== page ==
Sometimes social media is good, and sometimes it’s bad.
Social media lets us keep up with family and friends, and allows you to share experiences (which is good!).
What’s bad is the case where you’re sitting in the office, and you quickly check Facebook. Your friend just posted an album of the skydiving adventure they went on over the weekend. Maybe there’s a chance skydiving isn’t your thing, but if you’re anything like me, a little part of you starts to get jealous. So to ease your jealousy, you log off Facebook.
Later that day, you’re killing time waiting for a bus and open up Instagram. What’s that you see? Probably some awesome pictures of another friend doing something awesome like surfing or rock climbing. You “like” their photo because it’s cool and you’re happy for them, but the jealous part of you wishes that the picture gets fewer likes than your latest post, or that picture was of you instead. I can’t speak for everyone, but I know I’ve been that jealous “liker” more times than I’d like to admit!
But what if I told you that person skydiving, surfing, rock climbing, etc. in the photo could easily be you?
Follow these three steps to inspire yourself to attain any and all adventure goals you have!
Step One: Name the activity you want to learn and let go of fear
I find that as we get older, the harder it is for us to motivate to try new things. When you’re little, you are constantly being introduced to and signed up for new activities. Once you reach adulthood, you have less time for such programs, and they’re generally harder to find. It also seems that confidence, or lack thereof, gets in the way as we get older, and the fear of embarrassment keeps us from trying new things. A final problem is patience. Now that I’m older, I want to be good at whatever I’m doing the very first time I do it. I seem to have forgotten that the skills I learned as a child took a great amount of time, practice, and patience.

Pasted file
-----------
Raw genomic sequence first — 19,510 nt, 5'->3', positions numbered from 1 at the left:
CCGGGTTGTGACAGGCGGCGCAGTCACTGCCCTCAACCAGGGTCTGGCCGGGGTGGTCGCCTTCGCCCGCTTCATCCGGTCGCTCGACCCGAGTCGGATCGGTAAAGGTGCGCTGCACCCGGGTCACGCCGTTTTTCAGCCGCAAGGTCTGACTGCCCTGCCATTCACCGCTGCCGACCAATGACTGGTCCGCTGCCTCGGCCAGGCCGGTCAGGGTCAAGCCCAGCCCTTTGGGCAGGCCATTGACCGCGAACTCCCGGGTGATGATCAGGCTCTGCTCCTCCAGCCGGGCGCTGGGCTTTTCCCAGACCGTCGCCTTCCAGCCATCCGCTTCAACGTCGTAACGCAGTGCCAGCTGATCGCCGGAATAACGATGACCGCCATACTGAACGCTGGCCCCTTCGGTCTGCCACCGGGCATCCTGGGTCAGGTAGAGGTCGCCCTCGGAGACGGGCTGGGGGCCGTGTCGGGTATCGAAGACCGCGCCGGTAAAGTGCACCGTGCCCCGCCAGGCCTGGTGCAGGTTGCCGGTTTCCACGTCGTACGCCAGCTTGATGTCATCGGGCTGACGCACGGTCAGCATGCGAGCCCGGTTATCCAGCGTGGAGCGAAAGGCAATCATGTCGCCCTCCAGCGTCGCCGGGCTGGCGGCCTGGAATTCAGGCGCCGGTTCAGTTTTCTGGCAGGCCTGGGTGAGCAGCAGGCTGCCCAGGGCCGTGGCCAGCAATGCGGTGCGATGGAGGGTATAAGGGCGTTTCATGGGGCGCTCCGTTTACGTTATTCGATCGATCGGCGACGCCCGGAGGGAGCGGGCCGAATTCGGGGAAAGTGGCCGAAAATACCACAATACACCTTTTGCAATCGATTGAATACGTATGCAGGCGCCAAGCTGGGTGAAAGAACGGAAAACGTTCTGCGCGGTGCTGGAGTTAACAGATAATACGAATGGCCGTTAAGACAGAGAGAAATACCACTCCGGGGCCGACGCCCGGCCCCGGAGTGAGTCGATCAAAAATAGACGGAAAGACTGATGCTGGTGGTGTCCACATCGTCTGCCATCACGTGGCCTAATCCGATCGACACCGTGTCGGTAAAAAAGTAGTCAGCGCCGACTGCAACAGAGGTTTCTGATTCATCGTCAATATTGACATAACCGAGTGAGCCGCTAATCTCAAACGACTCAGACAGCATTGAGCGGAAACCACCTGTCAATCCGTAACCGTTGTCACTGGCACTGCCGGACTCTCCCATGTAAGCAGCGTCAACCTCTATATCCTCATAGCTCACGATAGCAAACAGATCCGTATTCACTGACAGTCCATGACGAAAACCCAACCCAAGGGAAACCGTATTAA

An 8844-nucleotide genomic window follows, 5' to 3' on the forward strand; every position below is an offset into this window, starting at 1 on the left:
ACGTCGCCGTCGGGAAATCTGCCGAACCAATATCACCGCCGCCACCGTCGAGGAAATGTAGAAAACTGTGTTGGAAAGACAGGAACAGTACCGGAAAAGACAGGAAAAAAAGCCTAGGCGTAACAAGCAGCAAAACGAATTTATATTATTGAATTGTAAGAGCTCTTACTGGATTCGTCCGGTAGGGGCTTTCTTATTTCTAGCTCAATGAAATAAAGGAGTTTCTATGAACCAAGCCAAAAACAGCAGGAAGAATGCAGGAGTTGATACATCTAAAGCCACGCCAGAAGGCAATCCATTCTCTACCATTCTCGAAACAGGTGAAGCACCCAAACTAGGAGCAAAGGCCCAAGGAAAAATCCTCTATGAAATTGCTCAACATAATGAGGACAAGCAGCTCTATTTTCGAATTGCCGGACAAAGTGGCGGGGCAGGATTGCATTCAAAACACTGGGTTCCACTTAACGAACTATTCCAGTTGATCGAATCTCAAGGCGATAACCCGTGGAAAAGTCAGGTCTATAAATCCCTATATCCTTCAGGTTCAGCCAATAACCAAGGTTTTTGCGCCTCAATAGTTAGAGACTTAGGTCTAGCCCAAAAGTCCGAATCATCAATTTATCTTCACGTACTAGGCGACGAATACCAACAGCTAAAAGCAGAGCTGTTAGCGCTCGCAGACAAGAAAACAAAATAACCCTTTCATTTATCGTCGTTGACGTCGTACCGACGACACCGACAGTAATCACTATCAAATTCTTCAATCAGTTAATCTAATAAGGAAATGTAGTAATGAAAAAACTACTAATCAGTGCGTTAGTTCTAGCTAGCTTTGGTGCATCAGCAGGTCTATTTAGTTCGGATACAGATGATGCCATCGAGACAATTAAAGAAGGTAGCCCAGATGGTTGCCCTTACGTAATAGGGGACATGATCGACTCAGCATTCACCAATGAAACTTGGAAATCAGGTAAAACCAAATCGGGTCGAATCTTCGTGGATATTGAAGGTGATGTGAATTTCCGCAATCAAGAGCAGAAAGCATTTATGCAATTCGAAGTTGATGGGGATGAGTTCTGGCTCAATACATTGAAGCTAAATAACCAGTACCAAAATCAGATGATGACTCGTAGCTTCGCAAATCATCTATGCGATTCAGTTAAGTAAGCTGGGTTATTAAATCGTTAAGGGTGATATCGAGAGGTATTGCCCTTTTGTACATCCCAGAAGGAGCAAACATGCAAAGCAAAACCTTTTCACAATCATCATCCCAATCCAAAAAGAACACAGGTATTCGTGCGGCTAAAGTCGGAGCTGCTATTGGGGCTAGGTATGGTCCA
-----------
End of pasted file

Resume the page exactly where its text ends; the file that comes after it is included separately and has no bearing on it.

In order to try new things we need to let go of the fear of failure and embarrassment, and we need to have patience. If you are beginner among experts, it’s easy to get intimidated, think you will be judged, or fear you are getting in the way. I can almost guarantee that most of those experts will be much more likely to want to help you, than make fun of you.
Humans generally like to help others — it makes us feel good. Also, people with skills generally like when other people notice their skills. If they see a beginner, they’re going to want to help. Of course there will always be that one person who gets mad at any new person for “getting in the way” or whatever the complaint is, but you need to be willing to block that one negative person and be receptive to the many positive people willing to help you learn.
Step two: Reach out! No one knows what you want until you tell them
Last Saturday I was planning a small hike with my friend Maggie for Sunday morning. However, she had to push it to the afternoon, because she just promised she would go surfing with her dad. I’ve always wanted to surf, so I asked her if it would be possible for me to go with them in the future. She then asked if I wanted to join her that Sunday morning at the beach. The next day I woke up, drove to her house, and went surfing!